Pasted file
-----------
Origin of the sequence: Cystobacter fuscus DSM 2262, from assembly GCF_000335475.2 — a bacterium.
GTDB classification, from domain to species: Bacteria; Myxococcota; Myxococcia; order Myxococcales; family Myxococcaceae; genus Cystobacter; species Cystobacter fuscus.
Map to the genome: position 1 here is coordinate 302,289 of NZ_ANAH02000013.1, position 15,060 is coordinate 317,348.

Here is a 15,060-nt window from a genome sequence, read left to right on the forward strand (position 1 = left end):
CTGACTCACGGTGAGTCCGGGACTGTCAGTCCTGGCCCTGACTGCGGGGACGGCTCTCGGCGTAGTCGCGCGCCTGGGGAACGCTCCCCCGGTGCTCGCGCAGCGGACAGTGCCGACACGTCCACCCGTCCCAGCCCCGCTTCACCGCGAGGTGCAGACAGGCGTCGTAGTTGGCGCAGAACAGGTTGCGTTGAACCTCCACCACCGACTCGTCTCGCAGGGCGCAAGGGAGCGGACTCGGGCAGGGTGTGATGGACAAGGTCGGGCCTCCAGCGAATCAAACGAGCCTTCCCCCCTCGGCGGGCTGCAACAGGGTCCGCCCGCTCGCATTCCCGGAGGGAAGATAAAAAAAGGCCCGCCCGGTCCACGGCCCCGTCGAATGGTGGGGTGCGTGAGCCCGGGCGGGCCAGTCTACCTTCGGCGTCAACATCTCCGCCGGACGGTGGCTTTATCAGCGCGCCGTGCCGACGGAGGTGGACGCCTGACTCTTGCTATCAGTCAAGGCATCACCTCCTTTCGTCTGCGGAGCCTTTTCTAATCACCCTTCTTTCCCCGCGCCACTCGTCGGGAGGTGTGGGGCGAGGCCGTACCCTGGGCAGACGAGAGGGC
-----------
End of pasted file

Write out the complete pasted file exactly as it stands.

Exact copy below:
Origin of the sequence: Cystobacter fuscus DSM 2262, from assembly GCF_000335475.2 — a bacterium.
GTDB classification, from domain to species: Bacteria; Myxococcota; Myxococcia; order Myxococcales; family Myxococcaceae; genus Cystobacter; species Cystobacter fuscus.
Map to the genome: position 1 here is coordinate 302,289 of NZ_ANAH02000013.1, position 15,060 is coordinate 317,348.

Here is a 15,060-nt window from a genome sequence, read left to right on the forward strand (position 1 = left end):
CTGACTCACGGTGAGTCCGGGACTGTCAGTCCTGGCCCTGACTGCGGGGACGGCTCTCGGCGTAGTCGCGCGCCTGGGGAACGCTCCCCCGGTGCTCGCGCAGCGGACAGTGCCGACACGTCCACCCGTCCCAGCCCCGCTTCACCGCGAGGTGCAGACAGGCGTCGTAGTTGGCGCAGAACAGGTTGCGTTGAACCTCCACCACCGACTCGTCTCGCAGGGCGCAAGGGAGCGGACTCGGGCAGGGTGTGATGGACAAGGTCGGGCCTCCAGCGAATCAAACGAGCCTTCCCCCCTCGGCGGGCTGCAACAGGGTCCGCCCGCTCGCATTCCCGGAGGGAAGATAAAAAAAGGCCCGCCCGGTCCACGGCCCCGTCGAATGGTGGGGTGCGTGAGCCCGGGCGGGCCAGTCTACCTTCGGCGTCAACATCTCCGCCGGACGGTGGCTTTATCAGCGCGCCGTGCCGACGGAGGTGGACGCCTGACTCTTGCTATCAGTCAAGGCATCACCTCCTTTCGTCTGCGGAGCCTTTTCTAATCACCCTTCTTTCCCCGCGCCACTCGTCGGGAGGTGTGGGGCGAGGCCGTACCCTGGGCAGACGAGAGGGC